My eating disorder has a death grip on me at the moment. I’ve been lying to myself; oh, I’m doing better, progress not perfection. But I’m bone-chillingly scared because I’ve realized tonight how deeply I’ve relapsed. I just woke up from a series of nightmares, all of them featuring me with a noose tightening around my neck with every bite I take and every bite I purge. I woke up and I couldn’t breathe and that isn’t much different than how I feel in reality. My noose might be figurative instead of actual rope, but it’s there, squeezing the life out of me. And not only am I not trying to cut myself down, I’m actively wrapping it around my neck.
My birthday is next week and I feel like I’m at the crossroads again; that place where I have to decide: live or die. I think that — mostly — I want to live, but even typing that out in such wishy-washy fashion shows my ambivalence on some level. If I am going to slay the dragon, I need to believe in my sword. I don’t know if I can do that, because for so long I’ve been fighting futilely. Surviving, not actually living. And part of me thinks what’s the point? Why bother? Just do what I want and maybe I can die on the bathroom floor like the nothing I am.
I don’t know what the point of this post was. I guess I wanted to acknowledge out loud somewhere that yes, I do know what’s happening, even if I keep pretending I don’t. I wanted to cut through my lies for a moment to show myself the real face in the mirror; the one that is tear-stained and haggard, without the fake smile and false twinkle. I am dying, and if I don’t change my behavior, I will die. That’s the bottom line.
Now what do I do about it?
My mother when I was 12; with her tears and expectations and confusion about why I couldn’t be a normal child: “You’re such a drama queen.”
My grandfather when I was 12; with his groping hands, whiskey breath and hellish intentions: “Calm down, I’m not hurting you.”
My uncle when I was 12; with his disbelief about what his father did to me: “No one’s going to want you if you keep acting like this.”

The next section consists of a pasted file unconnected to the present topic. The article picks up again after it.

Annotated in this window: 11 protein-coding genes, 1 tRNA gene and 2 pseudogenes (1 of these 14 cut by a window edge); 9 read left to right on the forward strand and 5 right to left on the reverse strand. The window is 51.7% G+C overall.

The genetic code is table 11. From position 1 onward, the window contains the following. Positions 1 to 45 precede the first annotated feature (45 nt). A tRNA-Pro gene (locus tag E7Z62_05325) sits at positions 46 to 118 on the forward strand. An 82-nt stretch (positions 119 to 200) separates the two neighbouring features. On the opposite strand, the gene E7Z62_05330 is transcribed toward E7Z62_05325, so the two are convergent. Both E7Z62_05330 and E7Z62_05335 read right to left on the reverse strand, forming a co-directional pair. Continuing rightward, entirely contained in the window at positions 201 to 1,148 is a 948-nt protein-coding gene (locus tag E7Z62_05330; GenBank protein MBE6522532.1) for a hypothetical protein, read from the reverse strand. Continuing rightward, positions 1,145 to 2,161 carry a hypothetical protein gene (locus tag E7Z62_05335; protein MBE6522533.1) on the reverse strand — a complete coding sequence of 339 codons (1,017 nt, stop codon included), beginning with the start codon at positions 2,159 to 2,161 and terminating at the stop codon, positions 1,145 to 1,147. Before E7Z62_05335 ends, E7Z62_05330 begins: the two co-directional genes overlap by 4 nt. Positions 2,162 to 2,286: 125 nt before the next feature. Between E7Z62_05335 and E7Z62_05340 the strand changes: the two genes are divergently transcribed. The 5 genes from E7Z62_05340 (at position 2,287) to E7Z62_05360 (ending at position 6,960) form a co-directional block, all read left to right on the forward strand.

My father when I was 12: silence. oh yeah, he didn’t say anything because he wasn’t there.
Yes, I’m emotional. And all of you played a big role in the reason why I am. So fucking deal with it.
There. I feel better.
The air tonight is crisp and smells of burning wood, like campfires and incense. I yearn to be in the forest somewhere; wild and free. I want to be in the cabin I dream about, away from everyone and everything except nature and my true self. The self that used to care more about saving the planet than getting a new iPad. How did I stray so far from the girl who was going to make a difference? When did I become so materialistic?
There has to be a way back to that girl. I know she still exists inside of me. I feel her when I’m under starry skies or watching the sun dance through the trees. I remember her passion and certainty that things could get better if only she dared to try. That girl would be beyond disappointed in who she grew up to be.
I’ve lost my way. But there’s still time to find my way back.
Tonight: I am grateful for fresh air and the idea that it’s never too late.
♫ Mark Snow — Disturbing Behavior OST
In thick files, there are strings of letters following my name. Not PhD. or Esq. or anything like that. My letters are BPD (borderline personality disorder), C-PTSD ( complex post traumatic stress disorder), ED (eating disorder – bulimia). There are debates about whether I’m bipolar type II or whether I have major depression with psychotic features (currently bipolar disorder is winning). There are notations about my anxiety disorder, the repeated sexual abuse, the severity of my SI (self-injury), the suicide attempts/ideation and how “difficult” I am to treat because of the time span of my “problems.” (As if it’s my fault I wrote my first suicide poem at the age of nine and thought I was “fat” at the age of six.) Every set of letters comes with its own hellish set of stigmas. Because just having a mental illness isn’t enough evidently; they need to make it more judgmental and stigmatizing.
Those letters follow me everywhere I go — including in my own mind.
A former therapist told me I should say “I have …” instead of “I am …” because he said I am not my illness. But if you look at my file and all those letters that add up to a hellish picture, it’s hard to believe that I’m not my illness. When people (including family members) think it’s okay to call you “psycho” as a nickname (“oh honey, we’re just kidding”), it’s hard to believe I’m not my illness. When a licensed professional tells me that my problems are “too complex” for them to treat and dump me, it’s hard to believe that I’m not my illness.
But I am not. There are other letters you could use to describe me, like c-r-e-a-t-i-v-e. Or i-n-t-e-l-l-i-g-e-n-t. Or l-o-y-a-l. I can be loving and funny and full of joy. There is more to me than those thick files could ever hold. So all I ask is that you don’t judge me solely on labels. Erase the labels and see the person. Get to know me in all my moments of normalcy and madness.
People are more than arbitrary letters. Please remember that. End the stigma.